So why did I read this? Because I wanted to come to my own conclusions.
I would not have picked up on the plagiarized passages.
But, that doesn't change my opinion that they are significant.
I cannot understand why this was published adult and not YA. Right after this discussion about what is and isn't a YA, one of my pages who is starting college in the fall was talking about her to be read pile, and all the books that are about kids starting college in the fall and how psyched she is that these books exist. The question of where to place a book about an 18 year old matters, not because of the publisher but because it's important that the person looking for such a book find it.
While I didn't pick up on the plagiarism, I did keep thinking "this reminds me of teen movies," most noticeably Mean Girls. I was pleased to see that Kirkus had the same reaction.
I found that I could not read this as a comedy; and I kept conflating Opal and Kaavya. I kept reading it as if I were reading about Kaavya.
Knowing what we all know now, my primary reaction is that (aside from that whole P thing), Kaavya did not have the necessary distance to write truthfully about her experience in fictional form. She's still too close. Opal never questions her parents' intrusiveness into her life. She never questions that they come up with a scheme that uses people. With some more distance, perhaps, Kaavya may have been able to judge the parents who push their children relentlessly, in an anything-goes manner. With distance, including distance from Harvard, she may have questioned that goal and questioned what that goal means. She may have wondered about the haves versus the have-nots, in a way other than the token Natalie character. Yes, Opal gives up a scholarship so that Natalie may win it; it's the only way that Natalie may go to an Ivy league school. But Opal wins that scholarship because she voted for herself. Had she voted for Natalie, Natalie would have won. Yet that is the reader's knowledge; Opal never acknowledges it, instead thinking only that she has given something away.
We can all be selfish and self centered; teenagers especially. That Opal doesn't realize this is normal; but a good writer would realize this and be aware. Some of my favorite moments in YA books are when the main character realize that there is a world of people independent of the character. This book does not have such a moment; Opal is and remains self centered; towards the end, she muses, "sitting on the front steps, I found it easy to believe that I was the only person in the world and that all the stars were meant for me."
The review in the Harvard Independent (by Allie Pape written after the accusations) captured many of my thoughts:
Sure, it's easy to mock the poor kids still slaving in college limbo and to castigate their high-pressure parents, but no one (including Viswanathan) is addressing what these kids really need to know: that life is okay, and even probably better, without beef fajita fettuccine from Annenberg, or three a.m. naps on a Lamont desk, or Harvey Mansfield. In a book like this, Viswanathan could only protect either Harvard or its aspirants, and she chose Harvard. Naturally, Harvard and its success-hungry students have an obligation to maintain an image of pristine, diverse, heartwarming intellectualism and community; if we didn't, Lehman Brothers would stop calling, and God knows what we'd all do then. But for the qualified and overqualified kids who come up just a little bit short in the college admissions war, this book perpetuates the feeling that their lives as they know it are over - and they'll think that until second semester of freshman year at the earliest.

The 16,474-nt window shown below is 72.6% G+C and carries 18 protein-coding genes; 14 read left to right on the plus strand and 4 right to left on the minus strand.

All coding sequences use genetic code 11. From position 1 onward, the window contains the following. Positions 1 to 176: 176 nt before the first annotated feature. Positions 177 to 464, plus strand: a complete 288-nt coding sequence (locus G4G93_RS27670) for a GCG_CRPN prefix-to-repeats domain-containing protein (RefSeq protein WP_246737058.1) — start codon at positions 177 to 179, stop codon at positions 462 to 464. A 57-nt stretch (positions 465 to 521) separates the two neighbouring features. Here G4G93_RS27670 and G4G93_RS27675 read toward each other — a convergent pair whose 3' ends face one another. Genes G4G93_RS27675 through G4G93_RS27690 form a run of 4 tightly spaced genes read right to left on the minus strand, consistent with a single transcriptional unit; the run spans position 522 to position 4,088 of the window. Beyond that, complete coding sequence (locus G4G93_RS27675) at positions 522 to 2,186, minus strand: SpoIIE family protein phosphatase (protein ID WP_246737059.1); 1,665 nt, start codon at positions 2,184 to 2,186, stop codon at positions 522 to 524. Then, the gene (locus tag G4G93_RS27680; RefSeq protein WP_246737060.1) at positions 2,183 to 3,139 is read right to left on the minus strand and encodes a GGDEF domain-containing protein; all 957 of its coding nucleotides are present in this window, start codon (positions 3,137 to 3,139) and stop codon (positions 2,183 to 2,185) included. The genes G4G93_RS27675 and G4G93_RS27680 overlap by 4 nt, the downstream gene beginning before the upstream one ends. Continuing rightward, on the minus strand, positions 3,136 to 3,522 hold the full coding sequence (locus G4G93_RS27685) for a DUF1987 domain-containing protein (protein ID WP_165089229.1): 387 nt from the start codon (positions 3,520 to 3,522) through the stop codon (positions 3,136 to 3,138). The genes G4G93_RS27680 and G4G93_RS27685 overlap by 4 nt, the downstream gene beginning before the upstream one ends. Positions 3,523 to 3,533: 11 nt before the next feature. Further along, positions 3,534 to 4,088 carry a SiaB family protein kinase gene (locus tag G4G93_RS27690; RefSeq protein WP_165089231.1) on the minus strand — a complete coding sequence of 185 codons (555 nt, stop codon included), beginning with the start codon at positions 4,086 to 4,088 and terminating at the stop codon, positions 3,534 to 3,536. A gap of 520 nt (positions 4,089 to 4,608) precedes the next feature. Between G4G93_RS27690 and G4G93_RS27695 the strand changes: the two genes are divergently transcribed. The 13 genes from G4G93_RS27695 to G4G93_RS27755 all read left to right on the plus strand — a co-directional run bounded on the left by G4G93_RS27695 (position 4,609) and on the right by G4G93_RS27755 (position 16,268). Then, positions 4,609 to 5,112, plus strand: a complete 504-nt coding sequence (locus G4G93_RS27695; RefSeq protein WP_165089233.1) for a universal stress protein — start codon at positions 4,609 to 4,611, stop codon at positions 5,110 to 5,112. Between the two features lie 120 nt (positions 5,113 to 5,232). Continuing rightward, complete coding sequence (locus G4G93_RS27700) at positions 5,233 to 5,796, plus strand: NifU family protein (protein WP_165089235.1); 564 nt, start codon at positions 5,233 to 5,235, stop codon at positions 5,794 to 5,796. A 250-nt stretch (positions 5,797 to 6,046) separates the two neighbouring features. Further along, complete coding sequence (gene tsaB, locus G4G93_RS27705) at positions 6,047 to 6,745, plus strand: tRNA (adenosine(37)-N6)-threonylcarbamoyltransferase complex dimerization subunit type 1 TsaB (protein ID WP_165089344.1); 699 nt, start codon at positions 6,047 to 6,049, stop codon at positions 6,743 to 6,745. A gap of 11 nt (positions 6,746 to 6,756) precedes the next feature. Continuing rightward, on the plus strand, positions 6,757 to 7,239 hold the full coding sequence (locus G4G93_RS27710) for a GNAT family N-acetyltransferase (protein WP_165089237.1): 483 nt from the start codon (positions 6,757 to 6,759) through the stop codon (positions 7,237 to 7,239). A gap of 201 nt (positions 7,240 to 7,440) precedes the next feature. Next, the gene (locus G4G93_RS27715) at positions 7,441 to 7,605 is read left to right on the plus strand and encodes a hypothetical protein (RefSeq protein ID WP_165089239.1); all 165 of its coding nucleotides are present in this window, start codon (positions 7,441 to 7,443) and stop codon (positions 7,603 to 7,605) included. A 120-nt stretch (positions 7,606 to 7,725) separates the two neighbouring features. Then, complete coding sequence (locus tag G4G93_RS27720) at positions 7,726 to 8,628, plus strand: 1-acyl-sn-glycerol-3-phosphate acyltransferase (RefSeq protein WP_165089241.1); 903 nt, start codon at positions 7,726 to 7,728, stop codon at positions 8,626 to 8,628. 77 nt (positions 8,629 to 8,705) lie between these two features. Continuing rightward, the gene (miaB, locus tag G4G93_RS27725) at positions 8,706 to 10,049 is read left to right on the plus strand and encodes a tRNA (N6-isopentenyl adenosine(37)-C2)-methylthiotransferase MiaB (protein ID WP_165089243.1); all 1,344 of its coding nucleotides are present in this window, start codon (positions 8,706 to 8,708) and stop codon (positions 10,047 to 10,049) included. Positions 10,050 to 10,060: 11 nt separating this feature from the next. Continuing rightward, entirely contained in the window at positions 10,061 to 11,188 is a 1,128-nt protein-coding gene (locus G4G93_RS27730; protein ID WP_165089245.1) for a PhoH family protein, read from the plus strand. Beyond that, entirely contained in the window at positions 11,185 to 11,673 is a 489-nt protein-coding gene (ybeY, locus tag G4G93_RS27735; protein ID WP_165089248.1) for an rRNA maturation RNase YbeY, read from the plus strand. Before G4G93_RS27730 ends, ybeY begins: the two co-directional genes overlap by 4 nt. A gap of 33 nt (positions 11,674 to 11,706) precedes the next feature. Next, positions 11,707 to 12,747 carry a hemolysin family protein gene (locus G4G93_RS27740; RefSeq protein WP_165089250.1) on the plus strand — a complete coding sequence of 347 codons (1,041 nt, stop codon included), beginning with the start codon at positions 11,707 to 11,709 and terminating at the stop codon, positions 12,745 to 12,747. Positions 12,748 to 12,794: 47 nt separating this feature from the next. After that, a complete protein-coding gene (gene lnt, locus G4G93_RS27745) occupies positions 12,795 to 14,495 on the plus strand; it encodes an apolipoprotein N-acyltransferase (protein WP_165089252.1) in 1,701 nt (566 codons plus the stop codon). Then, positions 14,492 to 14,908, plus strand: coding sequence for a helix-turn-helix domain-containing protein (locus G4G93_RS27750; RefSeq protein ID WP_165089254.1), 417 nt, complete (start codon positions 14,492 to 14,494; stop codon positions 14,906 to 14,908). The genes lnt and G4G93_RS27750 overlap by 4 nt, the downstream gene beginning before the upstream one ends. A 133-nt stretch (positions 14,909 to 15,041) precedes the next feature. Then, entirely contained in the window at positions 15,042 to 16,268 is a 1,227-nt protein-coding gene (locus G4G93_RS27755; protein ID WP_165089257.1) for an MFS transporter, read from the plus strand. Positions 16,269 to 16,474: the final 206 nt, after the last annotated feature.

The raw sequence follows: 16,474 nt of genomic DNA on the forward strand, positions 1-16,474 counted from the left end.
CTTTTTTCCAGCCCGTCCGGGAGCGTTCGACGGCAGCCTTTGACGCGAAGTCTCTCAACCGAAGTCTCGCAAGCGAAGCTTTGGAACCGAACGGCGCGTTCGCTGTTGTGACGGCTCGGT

Kaavya, still attending this school, didn't have the distance to write the truly great, truly funny story about kids chasing the college admission dream. Allie ends her review with, "Maybe I'm just a sucker for the Horatio Alger story (or for self-hatred), but seeing a privileged, intelligent girl get into Harvard against the "odds" seems flat in comparison to seeing someone with real things at stake (and without a safety net) make it to the big dance."
I had hoped for more from Opal; but maybe, it's impossible for me to read the book that was read by editors and the initial reviewers. Because I know that just as Opal did anything necessary to get into Harvard, so, too, did Kaavya do anything necessary for this book. I know; I know what Kaavya did to get into school. I know what went into writing Opal. I cannot read this book and not know it.
Another post-p review was done by the Village Voice.
The Kaavya saga fascinates me beyond the YA-Adult issue, even the plagiarism issue. That a publisher would sign a 17 year old for an unwritten novel becomes a scene in a ditch with a teenager driver and the keys to a Ferrari.
I, too, had trouble picking up the lifted passages, and I read Opal Mehta after the whole plagiarism brouhaha. But I agree with you that it should have been published as YA--if it got published at all. Frankly, I found it marginal, at best, for all the reasons you talk about in your post.
"Kaavya did not have the necessary distance to write truthfully about her experience in fictional form."
And this is what is FUNDAMENTALLY wrong with this book. (There were also many cultural inaccuracies, but I'll not get into them here.)
Thanks for all your insights.
Pooja, I love your website.
Thank you for your kind words. I LOVE your blog; I visit every day!
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